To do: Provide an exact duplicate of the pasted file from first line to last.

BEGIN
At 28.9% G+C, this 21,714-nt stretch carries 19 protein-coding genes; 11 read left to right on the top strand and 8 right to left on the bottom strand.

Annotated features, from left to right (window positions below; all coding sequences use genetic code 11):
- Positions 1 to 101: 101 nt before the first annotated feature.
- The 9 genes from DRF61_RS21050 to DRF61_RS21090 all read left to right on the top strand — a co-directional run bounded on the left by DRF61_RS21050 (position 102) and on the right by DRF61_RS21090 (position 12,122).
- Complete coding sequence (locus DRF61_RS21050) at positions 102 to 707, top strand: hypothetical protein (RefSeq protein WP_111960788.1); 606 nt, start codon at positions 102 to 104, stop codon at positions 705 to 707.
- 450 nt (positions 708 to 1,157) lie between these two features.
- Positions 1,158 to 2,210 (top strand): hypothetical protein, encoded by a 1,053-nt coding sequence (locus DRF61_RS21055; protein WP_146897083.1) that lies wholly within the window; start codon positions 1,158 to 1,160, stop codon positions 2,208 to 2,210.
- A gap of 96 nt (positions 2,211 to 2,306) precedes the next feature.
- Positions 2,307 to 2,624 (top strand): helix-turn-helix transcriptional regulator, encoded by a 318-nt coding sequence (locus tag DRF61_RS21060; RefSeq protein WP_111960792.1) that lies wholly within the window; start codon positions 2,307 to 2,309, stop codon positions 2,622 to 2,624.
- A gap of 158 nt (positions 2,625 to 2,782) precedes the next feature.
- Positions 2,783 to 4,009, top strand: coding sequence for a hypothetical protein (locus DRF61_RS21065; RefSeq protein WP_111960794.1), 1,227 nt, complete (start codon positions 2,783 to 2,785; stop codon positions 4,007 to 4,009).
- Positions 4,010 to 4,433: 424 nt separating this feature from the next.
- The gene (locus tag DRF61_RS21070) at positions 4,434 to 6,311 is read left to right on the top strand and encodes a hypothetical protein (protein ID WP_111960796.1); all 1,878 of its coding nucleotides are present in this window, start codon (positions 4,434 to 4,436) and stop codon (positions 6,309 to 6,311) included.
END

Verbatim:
At 28.9% G+C, this 21,714-nt stretch carries 19 protein-coding genes; 11 read left to right on the top strand and 8 right to left on the bottom strand.

Annotated features, from left to right (window positions below; all coding sequences use genetic code 11):
- Positions 1 to 101: 101 nt before the first annotated feature.
- The 9 genes from DRF61_RS21050 to DRF61_RS21090 all read left to right on the top strand — a co-directional run bounded on the left by DRF61_RS21050 (position 102) and on the right by DRF61_RS21090 (position 12,122).
- Complete coding sequence (locus DRF61_RS21050) at positions 102 to 707, top strand: hypothetical protein (RefSeq protein WP_111960788.1); 606 nt, start codon at positions 102 to 104, stop codon at positions 705 to 707.
- 450 nt (positions 708 to 1,157) lie between these two features.
- Positions 1,158 to 2,210 (top strand): hypothetical protein, encoded by a 1,053-nt coding sequence (locus DRF61_RS21055; protein WP_146897083.1) that lies wholly within the window; start codon positions 1,158 to 1,160, stop codon positions 2,208 to 2,210.
- A gap of 96 nt (positions 2,211 to 2,306) precedes the next feature.
- Positions 2,307 to 2,624 (top strand): helix-turn-helix transcriptional regulator, encoded by a 318-nt coding sequence (locus tag DRF61_RS21060; RefSeq protein WP_111960792.1) that lies wholly within the window; start codon positions 2,307 to 2,309, stop codon positions 2,622 to 2,624.
- A gap of 158 nt (positions 2,625 to 2,782) precedes the next feature.
- Positions 2,783 to 4,009, top strand: coding sequence for a hypothetical protein (locus DRF61_RS21065; RefSeq protein WP_111960794.1), 1,227 nt, complete (start codon positions 2,783 to 2,785; stop codon positions 4,007 to 4,009).
- Positions 4,010 to 4,433: 424 nt separating this feature from the next.
- The gene (locus tag DRF61_RS21070) at positions 4,434 to 6,311 is read left to right on the top strand and encodes a hypothetical protein (protein ID WP_111960796.1); all 1,878 of its coding nucleotides are present in this window, start codon (positions 4,434 to 4,436) and stop codon (positions 6,309 to 6,311) included.